On wine. A Tragedy
I’m a wine insider. I’ve met, or known, most of the big names in wine today; and from time to time, have had the honor to collaborate with them. I run a large-ish conference about wine communications. I’ve judged in wine competitions, consulted wineries on marketing strategies, blogged about wine for 10+ years and drank many wines that I can’t afford. I offer this as context.
Wine is pretty cool. Not only does it taste nice and help to lubricate conversations, but there is also a mystique about it. People want to know wine so that they seem more cultured. Wines are given a status in restaurant often above the food and definitely the cocktails and beers. Wine is seen as something to figure out.
Here’s a secret: there is nothing to figure out. In the wine industry, one of the biggest goals of most new start-ups and innovative retailer campaigns is a misguided effort to help the un-educated consumer to find better wines for them, the right wine for them. In other words, we in the industry are worried that the consumer is stressing over finding the right wine.
I have a lot of friends who are not in the wine industry. They drink wine every day and they like it. They don’t always know what they are drinking necessarily. Usually they have no clue about any back story to the wine. Often they think the grape name is the region, or visa-versa, but they drink the wine, laugh with friends and have a good time. Shocking, I know.
When I show up for dinner they immediately ask me, “Ryan is this wine good?” Looking for validation for their random choice. To me this is where I have the most shame about the industry I work in. This person who, when I’m not in the room, opens a wine and enjoys it for what it is panics the minute an expert enters, hoping to not be admonished for their choice. They have been taught that there is a correct answer to the question: is this wine good. The wine industry has taught a generation of wine drinkers that there is a right answer. That there is a possibility to get wine wrong. Shame on us.
I like cars. I know almost nothing about cars. I can’t fix one thing wrong with my car other than maybe a stain on the seat or a flat tire if I was in an emergency. But I still love cars. I don’t really know any make or model numbers. I can’t tell you who owns which brands. I have no clue how the industry works internally. But I still love to rent a car and drive down a scenic road. Guess what, when I meet someone who knows a lot about cars, I never ask them if I liked the right one. I never ask if I was really enjoying that drive or if I was being misled. I don’t really care. I just enjoy it and that is it.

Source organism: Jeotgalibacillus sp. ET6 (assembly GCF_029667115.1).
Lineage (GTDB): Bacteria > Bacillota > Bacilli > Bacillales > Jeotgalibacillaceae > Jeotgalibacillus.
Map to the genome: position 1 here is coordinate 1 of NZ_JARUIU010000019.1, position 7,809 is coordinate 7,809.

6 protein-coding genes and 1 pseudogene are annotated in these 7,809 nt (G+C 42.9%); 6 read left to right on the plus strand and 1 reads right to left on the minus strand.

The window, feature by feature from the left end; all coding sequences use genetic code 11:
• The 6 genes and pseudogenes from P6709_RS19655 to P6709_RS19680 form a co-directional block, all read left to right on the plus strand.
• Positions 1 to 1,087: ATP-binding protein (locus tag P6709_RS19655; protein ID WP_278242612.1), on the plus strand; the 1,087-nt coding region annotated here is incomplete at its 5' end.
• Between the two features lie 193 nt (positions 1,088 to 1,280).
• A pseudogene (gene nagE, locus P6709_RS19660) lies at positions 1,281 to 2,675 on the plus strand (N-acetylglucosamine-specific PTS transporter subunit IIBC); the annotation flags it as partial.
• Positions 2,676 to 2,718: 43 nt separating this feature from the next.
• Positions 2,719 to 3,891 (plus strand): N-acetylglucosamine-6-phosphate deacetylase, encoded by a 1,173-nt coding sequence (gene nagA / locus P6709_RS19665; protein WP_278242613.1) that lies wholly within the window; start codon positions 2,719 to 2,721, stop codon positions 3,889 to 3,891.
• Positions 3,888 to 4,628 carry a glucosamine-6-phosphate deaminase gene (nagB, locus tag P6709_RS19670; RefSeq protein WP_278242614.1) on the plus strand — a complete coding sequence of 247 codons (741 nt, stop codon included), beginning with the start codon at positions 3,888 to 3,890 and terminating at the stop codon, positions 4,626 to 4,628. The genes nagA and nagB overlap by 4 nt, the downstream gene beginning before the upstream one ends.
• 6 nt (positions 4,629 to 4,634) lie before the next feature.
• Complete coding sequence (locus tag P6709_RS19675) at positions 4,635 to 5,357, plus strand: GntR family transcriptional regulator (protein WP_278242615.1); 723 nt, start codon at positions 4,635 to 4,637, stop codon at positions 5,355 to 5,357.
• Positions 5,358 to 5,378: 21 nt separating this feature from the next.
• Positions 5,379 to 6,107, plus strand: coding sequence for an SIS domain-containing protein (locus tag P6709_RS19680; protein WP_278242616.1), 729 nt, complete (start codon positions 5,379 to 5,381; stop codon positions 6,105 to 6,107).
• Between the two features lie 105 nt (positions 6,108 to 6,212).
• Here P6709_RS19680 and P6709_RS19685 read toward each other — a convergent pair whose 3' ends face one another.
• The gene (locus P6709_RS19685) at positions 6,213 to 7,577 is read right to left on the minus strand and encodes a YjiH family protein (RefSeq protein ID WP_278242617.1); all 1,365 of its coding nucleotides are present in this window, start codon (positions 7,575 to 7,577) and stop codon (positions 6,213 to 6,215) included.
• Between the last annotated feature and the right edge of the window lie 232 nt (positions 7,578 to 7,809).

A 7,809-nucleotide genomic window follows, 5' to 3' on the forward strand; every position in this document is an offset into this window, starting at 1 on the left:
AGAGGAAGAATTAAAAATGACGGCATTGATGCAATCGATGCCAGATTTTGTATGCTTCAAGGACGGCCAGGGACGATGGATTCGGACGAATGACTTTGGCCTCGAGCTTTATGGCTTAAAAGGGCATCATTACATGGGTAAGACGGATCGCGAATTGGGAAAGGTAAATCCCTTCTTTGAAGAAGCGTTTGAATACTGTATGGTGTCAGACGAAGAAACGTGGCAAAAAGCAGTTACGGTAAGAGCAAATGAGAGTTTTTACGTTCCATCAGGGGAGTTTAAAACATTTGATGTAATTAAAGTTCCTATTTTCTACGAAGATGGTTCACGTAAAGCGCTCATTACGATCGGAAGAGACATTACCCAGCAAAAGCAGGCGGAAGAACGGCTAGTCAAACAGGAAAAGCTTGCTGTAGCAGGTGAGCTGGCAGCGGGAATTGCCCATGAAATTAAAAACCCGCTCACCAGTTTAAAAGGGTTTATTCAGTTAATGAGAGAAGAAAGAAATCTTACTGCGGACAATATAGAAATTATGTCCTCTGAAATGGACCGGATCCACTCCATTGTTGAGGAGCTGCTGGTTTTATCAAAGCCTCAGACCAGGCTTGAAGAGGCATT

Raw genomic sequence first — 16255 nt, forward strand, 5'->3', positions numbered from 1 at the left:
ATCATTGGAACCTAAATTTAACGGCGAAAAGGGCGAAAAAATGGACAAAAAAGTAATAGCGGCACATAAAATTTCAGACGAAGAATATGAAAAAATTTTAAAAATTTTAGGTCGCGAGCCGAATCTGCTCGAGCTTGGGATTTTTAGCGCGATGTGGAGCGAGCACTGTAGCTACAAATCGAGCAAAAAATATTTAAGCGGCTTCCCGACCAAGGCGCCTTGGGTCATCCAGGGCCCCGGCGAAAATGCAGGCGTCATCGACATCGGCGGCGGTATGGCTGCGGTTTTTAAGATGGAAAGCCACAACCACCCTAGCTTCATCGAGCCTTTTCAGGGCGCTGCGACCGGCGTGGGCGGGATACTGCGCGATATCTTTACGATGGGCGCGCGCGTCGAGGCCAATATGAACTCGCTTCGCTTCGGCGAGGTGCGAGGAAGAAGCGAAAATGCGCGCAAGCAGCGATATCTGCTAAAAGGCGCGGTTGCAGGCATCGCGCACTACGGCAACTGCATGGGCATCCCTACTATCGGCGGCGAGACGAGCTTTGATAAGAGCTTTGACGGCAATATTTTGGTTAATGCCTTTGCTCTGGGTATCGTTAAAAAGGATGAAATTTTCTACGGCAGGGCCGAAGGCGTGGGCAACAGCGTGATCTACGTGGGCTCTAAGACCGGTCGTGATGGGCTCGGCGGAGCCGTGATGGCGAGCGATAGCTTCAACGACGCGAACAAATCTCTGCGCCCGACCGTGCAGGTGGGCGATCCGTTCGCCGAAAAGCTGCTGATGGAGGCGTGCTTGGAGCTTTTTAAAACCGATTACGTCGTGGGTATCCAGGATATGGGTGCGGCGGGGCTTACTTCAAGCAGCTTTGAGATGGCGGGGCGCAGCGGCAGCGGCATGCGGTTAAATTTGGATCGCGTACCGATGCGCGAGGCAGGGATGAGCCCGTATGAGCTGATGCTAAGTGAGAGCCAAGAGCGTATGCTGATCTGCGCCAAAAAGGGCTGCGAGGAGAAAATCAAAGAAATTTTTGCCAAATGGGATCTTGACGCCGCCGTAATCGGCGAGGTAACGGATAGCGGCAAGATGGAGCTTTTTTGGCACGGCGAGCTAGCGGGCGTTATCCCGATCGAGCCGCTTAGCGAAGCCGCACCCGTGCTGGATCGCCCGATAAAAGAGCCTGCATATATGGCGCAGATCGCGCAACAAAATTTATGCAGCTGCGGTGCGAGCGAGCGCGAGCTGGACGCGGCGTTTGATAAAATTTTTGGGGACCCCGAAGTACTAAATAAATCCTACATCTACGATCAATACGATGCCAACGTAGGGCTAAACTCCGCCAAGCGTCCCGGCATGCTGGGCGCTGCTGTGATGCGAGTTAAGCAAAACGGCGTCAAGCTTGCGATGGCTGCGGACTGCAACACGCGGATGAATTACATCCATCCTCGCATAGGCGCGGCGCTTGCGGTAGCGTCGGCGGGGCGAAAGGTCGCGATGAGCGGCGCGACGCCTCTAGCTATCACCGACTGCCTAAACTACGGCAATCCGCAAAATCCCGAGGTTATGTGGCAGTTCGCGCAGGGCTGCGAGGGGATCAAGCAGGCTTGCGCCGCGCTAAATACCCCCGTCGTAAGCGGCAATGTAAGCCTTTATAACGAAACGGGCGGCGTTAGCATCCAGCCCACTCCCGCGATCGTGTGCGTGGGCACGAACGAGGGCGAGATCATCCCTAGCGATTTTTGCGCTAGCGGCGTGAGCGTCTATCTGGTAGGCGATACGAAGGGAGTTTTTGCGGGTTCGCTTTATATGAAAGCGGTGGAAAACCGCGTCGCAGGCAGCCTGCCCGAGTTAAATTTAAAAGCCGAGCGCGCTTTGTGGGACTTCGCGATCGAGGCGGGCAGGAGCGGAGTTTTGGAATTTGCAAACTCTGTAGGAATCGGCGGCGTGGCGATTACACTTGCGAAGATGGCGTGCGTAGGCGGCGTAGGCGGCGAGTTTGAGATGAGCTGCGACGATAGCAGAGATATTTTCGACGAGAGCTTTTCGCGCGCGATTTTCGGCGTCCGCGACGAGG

Here’s the truth about wine. You may be just like me and cars. Someone who wants to drink something fruity and fresh on a terrace in summer or rich and red with your steak at night. Who should care what you’re drinking? Only you should! Quaff away, slurp if you want. Hell use a straw and mix it with 7up for all I care. Are you smiling when you do it? Are your friends laughing with you? Great. You did it right.
And hey, if you are that intellectual type who loves stories, facts and figures. A person who is out to discover something new and exciting and try to understand different facets of the same wine, geek out to your hearts content. Argue volatile acidity levels and vintage ratings. Drink by dates may be gospel to you, so have fun with it. Want to take a class, sure why not. Go deep. Immerse yourself. I just ask one thing of you…
Please do not assume that your new found knowledge is somehow absolute. Don’t assume that your finely honed palate is better than anothers. Definitely do not assume that your ideal wine is everyone’s ideal wine. It isn’t. We all have very different palates, cultural histories, childhood memories and favorite meals. We are not the same. There is no perfect wine. There is no right wine.
The more we make consumers afraid that they picked the wrong wine, the more we are doing a shitty job of selling wine overall. Consumers need confidence that their preferences are normal, not that they have yet to learn, that they could somehow make a mistake.
Today wine consumers do not need help finding new wines. Wineries need help finding new consumers.
Instead of admitting their failure as sales people, the wineries have succeeded in convincing the consumers that they are doing something wrong.
This is the greatest tragedy in the wine industry today.